The Rev. Sun Myung Moon is the head of the Unification Church. The name of the church he heads was reported incorrectly in yesterday's editions of The Washington Post.
About 2,200 demonstrators, most exuberantly waving flags and singing Korean songs, gathered near the White House yesterday to welcome South Korean President Chun Doo Hwan to Washington for his scheduled talks with President Reagan.
Though the bulk of the crowd along 17th Street NW yesterday clearly was pro-Chun, about 125 others, who angrily changed "Chun Murderer," were kept carefully separated one block away in front of Lafayette Square by U.S. Park Police.
Order was lost briefly when six burly American members of the Rev.Sun Myung Moon's Unitarian Church began taunting the anti-Chun demonstrators, accusing them of supporting North Korean president Kim II Sung. In response, several anti-Chun protestors threw their placards at the six Americans, who were quickly chased away by U.S. Park Police. There were no arrests.
When Chun's motorcade arrived from Andrews Air Force Base at Blair House across Pennsylvania Avenue from the WhiteHouse where Chun will be staying during his visit, the pro-Chun faction broke ranks and ran to Pennsylvania Avenue to catch a better view.
"I fell very thrilled that the president of Korea has been invited ahead of European heads of state to visit President Reagan," said Jhoon Rhee, the well-known martial arts instructor who brought several bus loads of his students to the demonstration.
Chun arrived in Los Angeles from Seoul on Wednesday and flew into New York on Friday, where he appealed to American business to step up investment and trade in South Korea. He also met with U.N. Secretary General Kurt Waldheim, requesting the secretary's backing for his recent offer to exchange visits with North Korean President Kim II Sung, and for U.N. memberships for both Koreas.
In a report published by The New York Times yesterday, Koreans and Korean-Americans living and working in New York claimed that strong pressure was put on them by South Korean employers and, indirectly, the South Korean government to participate in welcoming Chun and to show support for his regime.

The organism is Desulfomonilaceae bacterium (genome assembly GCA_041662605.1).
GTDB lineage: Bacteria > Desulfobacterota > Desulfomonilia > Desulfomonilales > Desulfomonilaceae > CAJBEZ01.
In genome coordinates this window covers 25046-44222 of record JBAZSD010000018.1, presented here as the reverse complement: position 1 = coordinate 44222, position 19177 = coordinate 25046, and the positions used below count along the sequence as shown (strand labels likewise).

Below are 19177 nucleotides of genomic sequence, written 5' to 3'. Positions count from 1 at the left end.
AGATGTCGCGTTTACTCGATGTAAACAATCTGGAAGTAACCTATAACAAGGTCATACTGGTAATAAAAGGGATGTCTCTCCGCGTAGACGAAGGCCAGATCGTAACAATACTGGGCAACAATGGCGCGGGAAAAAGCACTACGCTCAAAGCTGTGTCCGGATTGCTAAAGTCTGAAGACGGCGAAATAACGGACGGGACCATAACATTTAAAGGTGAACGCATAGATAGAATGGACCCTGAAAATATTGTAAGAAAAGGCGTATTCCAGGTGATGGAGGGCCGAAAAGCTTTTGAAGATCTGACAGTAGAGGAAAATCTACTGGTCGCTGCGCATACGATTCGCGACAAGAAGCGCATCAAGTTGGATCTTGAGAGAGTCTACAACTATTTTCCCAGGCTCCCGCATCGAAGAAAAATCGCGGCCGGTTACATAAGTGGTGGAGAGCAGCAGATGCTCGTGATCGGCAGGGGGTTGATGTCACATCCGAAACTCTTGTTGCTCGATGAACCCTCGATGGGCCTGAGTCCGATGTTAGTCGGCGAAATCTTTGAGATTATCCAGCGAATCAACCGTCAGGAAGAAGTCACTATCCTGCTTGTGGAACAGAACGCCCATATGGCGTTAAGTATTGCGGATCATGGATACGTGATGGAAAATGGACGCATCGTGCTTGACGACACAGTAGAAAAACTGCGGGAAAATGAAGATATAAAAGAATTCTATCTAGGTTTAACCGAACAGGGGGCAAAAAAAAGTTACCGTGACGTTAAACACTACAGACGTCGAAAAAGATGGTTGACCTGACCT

Most Korean companies and banks in New York were closed Friday and seven full page ads hailing President Chunwere published in The Times. Employes of the Korean concerns, The Times reported yesterday, were "ordered" to go to Kennedy International Airport and wave Korean flags, under the"implicit threat" that their standing in the company and even their jobs, would be affected if they did not obey.
Most of the smiling welcomers on hand here yesterday insisted they had come voluntarily. However, the outpouring was not all spontaneous, as several busloads of people from as far away as Richmond and New York bolstered the crowd of local pro-Chun Koreans. One Korean businessman from Baltimore said many of those who had come on the bus with him regarded Chunas a "killer" and "are afraid of his strongmen."
Today's issues of The Washington Post carry seven-full page advertisements, among them ads placed by Korean Airlines, the DaewooGroup and the U.S. Korea Economic Economic Council, welcoming Chun and calling for a successful meeting between Chun and Reagan.
White House officials have said that Chun's visit with President Reagan, which will begin today, will be used as an attempt to end the friction that has marred relations between the two countries in recent years and to demonstrate a more subdued approach to human rights issues than the Carter administration used.
A communique to be issued after the Reagan-Chun meeting will reaffirm American security commitments to South Korea and East Asia in general, including the retention of the 39,000 American troops now stationed in Korea, officials have said. Privately, the Korean leaderwill be advised that the Reagan administration wants to open a relationship free from the tensions that marked the Carter administration's dealings with Seoul.
The main cause of tensions between the two nations were removed shortly after Reagan's inauguration, when Chun commuted the death sentence of political dissident Kim Dae Jung and ended martial lawin South Korea, imposed, in part, after the murder of President Park Chung Hee in December 1979, and then more stringently after unrest last May.